You know your mortgage payment doesn't go up if the house value goes up, right? It sounds like you feel the house will become more expensive if it's value increases.

OK, property tax will go up, but not the P&I on the mortgage.
These expenses will likely go up:
- property taxes,
- utilities (water, sewer, electric, gas, trash, etc),
- maintenance / up-keep,

Also, you may need to make period improvements so as to maintain the value of the shelter.
"You can get more with a kind word and a gun than with just a kind word." George Washington

jminv
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Re: How high can House prices go

Post by jminv » Mon Nov 12, 2018 9:57 pm

prettybogle wrote:
Mon Nov 12, 2018 9:09 pm
We are seeing in the neighborhoods around here that some of the sellers are named XYZ revocable trust etc. They bought houses in last few years and selling now - may be this is house flipping ?
More like the homeowners are passing away and the heirs to the trust are selling...or half of the couple passed away and the other is moving into something smaller or the homeowners are going into assisted living or moving closer to family. Revocable (living) trusts are popular for estate planning. Even if some flippers were selling what would it matter? People sell all the time for all sorts of different reasons with most of those reasons being unconnected to timing the housing market. None of them have a magic ball.

Sounds like you want to time the housing market.

Valuethinker
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Re: How high can House prices go

Post by Valuethinker » Tue Nov 13, 2018 9:50 am

Walkure wrote:
Thu Nov 08, 2018 10:08 am
AlohaJoe wrote:
Tue Nov 06, 2018 10:51 pm
I dunno, I'd look at other countries and see how loans work in them if you want to extrapolate some kind of worst case.

No reason loans need to be 30 years. They could be 50. So how high do house prices go if you assume a 50 year mortgage and 50% of the salary goes to debt?

$120,000 salary pays for a $1,000,000+ home, right?

So I'd guess that prices could go up to at least that.

Or look at places like Sydney and Hong Kong and assume those are your comparables.
I feel like there is a limit to this effect, though. Most of these pricey European and Asian areas have had near zero or even negative sovereign interest rates recently.
Complicated. In the Eurozone I don't know of any obvious "bubble" markets - even though risk free interest rates are negative. Your valuation outliers are London & SE UK -- where sterling mortgage rates are 3-4%, risk free rate is 1.6% ish. And Stockholm which really does have negative interest rates (haven't checked the Swedish 10 year bond in a while).

Asia I think the nominal interest rates are positive

At the positive and rising commercial rates that American homebuyers face, extending a mortgage from 30 to 40 or 50 years might lower the payment slightly, but it also increases the proportion of interest to principal over the life of the loan. In theory this would make home values even more sensitive to downward pressure from rising rates. The total cost of home financing might go up, but the idea of an upper bound related to income still holds.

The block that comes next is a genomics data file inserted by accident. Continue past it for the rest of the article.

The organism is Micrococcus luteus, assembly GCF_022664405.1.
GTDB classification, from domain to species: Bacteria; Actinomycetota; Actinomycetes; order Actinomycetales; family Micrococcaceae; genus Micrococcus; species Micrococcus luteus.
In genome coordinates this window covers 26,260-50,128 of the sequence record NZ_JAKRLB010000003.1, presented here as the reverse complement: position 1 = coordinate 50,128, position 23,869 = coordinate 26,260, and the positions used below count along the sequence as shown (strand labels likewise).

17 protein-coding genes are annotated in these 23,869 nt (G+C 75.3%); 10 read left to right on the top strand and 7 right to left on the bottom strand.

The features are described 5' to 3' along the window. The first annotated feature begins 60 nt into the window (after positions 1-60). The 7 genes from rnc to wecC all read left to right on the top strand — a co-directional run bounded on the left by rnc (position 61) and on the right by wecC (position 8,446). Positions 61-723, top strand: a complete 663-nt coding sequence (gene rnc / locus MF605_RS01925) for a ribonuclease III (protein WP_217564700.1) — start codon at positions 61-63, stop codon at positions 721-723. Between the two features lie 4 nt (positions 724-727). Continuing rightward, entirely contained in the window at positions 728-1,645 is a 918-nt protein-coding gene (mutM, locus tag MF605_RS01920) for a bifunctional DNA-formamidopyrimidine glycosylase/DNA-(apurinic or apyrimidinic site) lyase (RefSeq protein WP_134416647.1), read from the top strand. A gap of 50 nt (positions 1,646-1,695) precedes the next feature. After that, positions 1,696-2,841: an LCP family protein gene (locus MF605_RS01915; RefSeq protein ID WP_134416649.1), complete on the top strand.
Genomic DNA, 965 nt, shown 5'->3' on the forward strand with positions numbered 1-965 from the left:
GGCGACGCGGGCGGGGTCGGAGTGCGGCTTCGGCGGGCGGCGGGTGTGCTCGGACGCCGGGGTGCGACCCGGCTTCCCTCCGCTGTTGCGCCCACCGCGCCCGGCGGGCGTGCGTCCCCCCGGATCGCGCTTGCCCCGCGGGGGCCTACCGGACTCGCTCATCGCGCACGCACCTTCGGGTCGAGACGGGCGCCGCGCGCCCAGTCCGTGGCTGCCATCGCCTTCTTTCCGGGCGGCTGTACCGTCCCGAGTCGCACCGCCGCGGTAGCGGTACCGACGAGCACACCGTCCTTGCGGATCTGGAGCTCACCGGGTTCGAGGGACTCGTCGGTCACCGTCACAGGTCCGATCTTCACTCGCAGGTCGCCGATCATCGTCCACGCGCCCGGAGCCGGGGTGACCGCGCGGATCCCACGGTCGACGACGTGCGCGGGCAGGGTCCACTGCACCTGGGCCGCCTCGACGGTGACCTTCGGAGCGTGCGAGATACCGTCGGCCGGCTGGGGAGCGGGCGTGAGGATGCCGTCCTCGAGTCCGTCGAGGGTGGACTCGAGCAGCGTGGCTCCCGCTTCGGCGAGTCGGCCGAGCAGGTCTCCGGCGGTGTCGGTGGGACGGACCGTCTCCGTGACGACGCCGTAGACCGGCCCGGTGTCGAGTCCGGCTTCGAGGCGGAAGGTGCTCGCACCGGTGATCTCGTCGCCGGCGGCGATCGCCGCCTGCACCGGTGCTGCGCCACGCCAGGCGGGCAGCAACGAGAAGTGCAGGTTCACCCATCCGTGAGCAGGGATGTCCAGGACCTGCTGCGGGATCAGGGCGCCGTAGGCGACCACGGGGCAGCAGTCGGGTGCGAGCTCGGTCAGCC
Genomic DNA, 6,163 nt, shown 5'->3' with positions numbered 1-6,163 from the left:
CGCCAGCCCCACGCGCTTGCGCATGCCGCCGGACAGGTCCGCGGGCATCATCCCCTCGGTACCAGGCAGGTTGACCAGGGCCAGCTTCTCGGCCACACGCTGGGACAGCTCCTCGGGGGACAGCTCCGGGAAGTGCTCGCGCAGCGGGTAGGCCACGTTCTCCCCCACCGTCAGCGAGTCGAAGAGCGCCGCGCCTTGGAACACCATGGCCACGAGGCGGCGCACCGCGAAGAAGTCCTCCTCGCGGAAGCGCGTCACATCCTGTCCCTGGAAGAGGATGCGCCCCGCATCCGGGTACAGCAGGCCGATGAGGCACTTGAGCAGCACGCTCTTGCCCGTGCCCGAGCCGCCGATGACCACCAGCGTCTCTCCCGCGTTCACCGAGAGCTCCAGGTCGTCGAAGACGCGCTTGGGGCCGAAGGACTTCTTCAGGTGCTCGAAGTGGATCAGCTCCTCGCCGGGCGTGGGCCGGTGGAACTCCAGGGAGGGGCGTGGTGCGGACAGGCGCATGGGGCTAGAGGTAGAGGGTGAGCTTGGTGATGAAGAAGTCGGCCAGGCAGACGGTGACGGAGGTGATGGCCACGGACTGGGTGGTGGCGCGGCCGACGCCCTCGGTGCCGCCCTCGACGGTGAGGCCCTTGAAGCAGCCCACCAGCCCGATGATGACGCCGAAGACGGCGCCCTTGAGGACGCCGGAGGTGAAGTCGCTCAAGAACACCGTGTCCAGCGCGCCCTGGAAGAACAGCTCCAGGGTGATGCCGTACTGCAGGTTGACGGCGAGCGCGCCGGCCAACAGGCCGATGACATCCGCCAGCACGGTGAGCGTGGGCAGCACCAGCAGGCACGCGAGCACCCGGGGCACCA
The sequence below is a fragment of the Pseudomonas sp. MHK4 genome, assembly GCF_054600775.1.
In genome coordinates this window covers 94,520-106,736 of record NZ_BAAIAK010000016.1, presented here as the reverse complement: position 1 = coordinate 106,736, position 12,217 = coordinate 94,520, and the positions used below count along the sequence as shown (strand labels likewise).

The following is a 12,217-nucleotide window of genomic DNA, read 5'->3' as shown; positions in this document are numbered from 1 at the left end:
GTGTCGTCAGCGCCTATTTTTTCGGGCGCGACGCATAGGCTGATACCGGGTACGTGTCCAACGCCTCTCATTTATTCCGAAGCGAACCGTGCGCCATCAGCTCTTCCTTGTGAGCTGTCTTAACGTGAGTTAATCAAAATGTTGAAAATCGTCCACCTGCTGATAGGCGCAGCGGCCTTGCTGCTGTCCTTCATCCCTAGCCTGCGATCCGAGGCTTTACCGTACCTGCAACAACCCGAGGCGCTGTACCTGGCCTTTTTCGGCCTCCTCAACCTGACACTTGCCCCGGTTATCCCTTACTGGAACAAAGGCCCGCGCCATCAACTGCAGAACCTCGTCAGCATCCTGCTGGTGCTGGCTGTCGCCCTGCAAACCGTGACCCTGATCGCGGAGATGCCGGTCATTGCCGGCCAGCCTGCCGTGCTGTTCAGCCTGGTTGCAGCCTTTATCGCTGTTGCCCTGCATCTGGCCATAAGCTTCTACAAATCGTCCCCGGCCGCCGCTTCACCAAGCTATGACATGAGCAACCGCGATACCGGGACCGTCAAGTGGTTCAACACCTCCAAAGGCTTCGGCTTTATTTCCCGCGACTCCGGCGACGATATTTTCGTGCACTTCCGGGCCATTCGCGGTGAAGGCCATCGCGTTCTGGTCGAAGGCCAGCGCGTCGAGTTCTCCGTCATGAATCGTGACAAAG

[/quote]

Scrapr
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Re: How high can House prices go

Post by Scrapr » Tue Nov 13, 2018 11:13 am

engin33r wrote:
Thu Nov 08, 2018 10:36 am
Bigger issue with new construction is that the value almost certainly declines in the first 5 years...you are paying a premium for brand-new and getting to specify finishes and all of the upgrades are overpriced for that reason. In my nearly-finished neighborhood in an in-demand suburb north of Atlanta, homes that have been resold are selling for ~7-8% less than their purchase price 1-3 years prior.
sounds like a lot of the decline could be attributed to Realtor costs

engin33r
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Re: How high can House prices go

Post by engin33r » Tue Nov 13, 2018 11:41 am

Scrapr wrote:
Tue Nov 13, 2018 11:13 am
engin33r wrote:
Thu Nov 08, 2018 10:36 am
Bigger issue with new construction is that the value almost certainly declines in the first 5 years...you are paying a premium for brand-new and getting to specify finishes and all of the upgrades are overpriced for that reason. In my nearly-finished neighborhood in an in-demand suburb north of Atlanta, homes that have been resold are selling for ~7-8% less than their purchase price 1-3 years prior.
sounds like a lot of the decline could be attributed to Realtor costs
I don't think so. Even if the resale price stays the same or increases, you'll still take the 8%-10% transaction haircut there. What I see is a decline in the ultimate resale price because the original sales price from the builder was inflated.

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nedsaid
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Re: How high can House prices go

Post by nedsaid » Tue Nov 13, 2018 11:49 am

In my metropolitan area, there are signs that residential real estate is cooling off. Rents actually decreased here a bit this year. Still a good Real Estate market here, just not red hot.
A fool and his money are good for business.